[-empyre-] (no subject)

Regarding Kevin and others' discussion of the nature of the senses and how
instrumental or not our approach to sensory art might be, I think
information theory has given us an interesting way of understanding what
is called collective intelligence--that is, the way the senses work off
each other and, more importantly, are ratified by the senses of others
around us.  The "I saw it" is verified by the "so did I" which is
interrogated by the "but it didn't sound like that" etc. Information is
gathered from everywhere and any given moment of "sense" is constructed
from unimaginably small clues and actions that knit the senses together. 
If one sense is blocked the others become hyper-tuned. 
Instrumentality--probing the nature of attention, distracted or otherwise,
and asking for something or someone to react in a particular
way--qualifies all critical art practices as well as architectural work of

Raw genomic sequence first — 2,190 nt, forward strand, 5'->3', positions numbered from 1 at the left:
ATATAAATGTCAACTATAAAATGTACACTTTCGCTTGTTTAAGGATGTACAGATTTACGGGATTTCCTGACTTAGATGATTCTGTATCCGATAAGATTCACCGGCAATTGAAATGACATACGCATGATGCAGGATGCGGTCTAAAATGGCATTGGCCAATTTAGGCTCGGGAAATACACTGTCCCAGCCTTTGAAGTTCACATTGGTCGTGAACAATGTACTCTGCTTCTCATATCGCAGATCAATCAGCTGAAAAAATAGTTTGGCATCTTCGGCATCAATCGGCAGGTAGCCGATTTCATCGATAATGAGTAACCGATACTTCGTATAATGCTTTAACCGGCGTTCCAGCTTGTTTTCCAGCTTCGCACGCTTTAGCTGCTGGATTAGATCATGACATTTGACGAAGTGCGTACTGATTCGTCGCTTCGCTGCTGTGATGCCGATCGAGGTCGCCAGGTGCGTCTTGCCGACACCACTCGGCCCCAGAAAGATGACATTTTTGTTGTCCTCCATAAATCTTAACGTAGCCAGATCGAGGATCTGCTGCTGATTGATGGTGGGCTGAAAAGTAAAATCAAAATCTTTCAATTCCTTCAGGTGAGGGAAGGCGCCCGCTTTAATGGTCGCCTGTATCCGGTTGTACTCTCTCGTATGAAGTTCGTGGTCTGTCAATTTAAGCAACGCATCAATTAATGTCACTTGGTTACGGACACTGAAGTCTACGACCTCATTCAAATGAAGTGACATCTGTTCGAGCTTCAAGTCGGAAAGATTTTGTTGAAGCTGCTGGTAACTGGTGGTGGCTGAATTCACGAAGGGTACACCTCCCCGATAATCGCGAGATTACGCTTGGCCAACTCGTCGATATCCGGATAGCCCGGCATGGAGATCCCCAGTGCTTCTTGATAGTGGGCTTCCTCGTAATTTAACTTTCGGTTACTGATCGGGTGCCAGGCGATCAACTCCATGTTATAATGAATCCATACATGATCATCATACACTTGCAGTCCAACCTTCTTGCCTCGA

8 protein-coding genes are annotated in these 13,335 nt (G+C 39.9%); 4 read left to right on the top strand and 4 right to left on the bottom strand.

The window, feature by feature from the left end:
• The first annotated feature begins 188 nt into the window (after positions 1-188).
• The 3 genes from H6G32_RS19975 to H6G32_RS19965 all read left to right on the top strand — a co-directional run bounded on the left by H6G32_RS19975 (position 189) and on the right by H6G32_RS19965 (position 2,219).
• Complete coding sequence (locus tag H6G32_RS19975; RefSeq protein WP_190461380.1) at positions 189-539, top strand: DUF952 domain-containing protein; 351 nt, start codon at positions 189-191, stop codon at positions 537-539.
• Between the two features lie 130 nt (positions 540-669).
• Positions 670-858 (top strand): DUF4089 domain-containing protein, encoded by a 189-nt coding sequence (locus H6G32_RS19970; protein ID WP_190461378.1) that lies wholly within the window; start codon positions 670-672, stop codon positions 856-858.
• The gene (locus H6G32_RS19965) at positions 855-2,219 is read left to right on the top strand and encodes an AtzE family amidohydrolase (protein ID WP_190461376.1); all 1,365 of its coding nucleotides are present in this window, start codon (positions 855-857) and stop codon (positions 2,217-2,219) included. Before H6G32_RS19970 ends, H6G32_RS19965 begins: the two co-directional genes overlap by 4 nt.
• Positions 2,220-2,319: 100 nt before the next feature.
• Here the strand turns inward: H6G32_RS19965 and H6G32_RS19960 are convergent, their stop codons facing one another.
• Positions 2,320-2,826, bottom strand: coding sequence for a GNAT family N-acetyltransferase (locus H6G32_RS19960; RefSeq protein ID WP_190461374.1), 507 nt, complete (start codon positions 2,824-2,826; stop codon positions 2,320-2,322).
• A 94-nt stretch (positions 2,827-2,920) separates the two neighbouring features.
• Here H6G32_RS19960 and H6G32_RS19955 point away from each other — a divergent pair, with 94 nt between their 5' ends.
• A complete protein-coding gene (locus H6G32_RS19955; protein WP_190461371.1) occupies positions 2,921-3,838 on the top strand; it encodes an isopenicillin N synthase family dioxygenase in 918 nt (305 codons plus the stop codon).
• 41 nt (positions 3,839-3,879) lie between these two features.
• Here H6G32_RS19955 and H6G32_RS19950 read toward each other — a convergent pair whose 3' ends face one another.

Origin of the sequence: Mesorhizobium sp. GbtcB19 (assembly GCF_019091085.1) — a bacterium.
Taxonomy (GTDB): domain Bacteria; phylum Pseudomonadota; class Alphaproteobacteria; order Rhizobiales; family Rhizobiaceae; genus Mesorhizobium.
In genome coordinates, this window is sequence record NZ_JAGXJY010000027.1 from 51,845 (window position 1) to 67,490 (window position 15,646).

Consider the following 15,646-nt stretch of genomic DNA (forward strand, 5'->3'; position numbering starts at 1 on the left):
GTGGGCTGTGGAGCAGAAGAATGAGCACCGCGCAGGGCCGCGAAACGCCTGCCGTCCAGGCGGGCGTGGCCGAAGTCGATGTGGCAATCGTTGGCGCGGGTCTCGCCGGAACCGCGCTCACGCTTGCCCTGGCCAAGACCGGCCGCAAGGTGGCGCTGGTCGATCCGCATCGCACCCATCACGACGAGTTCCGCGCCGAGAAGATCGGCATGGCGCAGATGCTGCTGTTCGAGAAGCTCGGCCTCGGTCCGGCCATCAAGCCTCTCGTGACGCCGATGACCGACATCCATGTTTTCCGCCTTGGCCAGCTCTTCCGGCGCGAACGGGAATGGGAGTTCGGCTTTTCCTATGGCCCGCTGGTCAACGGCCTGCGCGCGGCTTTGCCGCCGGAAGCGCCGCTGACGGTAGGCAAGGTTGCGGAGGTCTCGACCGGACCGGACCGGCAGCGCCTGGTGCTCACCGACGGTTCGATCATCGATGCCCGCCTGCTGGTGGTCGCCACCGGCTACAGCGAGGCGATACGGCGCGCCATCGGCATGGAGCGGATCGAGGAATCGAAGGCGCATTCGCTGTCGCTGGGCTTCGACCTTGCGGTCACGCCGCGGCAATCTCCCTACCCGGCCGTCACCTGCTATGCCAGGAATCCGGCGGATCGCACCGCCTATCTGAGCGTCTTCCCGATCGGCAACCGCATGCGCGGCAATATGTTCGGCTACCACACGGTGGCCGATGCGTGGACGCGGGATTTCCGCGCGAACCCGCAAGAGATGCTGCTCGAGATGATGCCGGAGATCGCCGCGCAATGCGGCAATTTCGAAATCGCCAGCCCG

all kinds.  The question for me is how finely tuned can we make the
instrument--can the instrumental process or interview or auditory
installation or interactive skin be smart enough to respond to or gather
in aspects of the collective intelligence at work in the situation?  And
the reverse.  How deeply can we refrain from abusing one sense in the
interest of another--visuality at the expense of the auditory, auditory at
the expense of something else?

Catherine Ingraham

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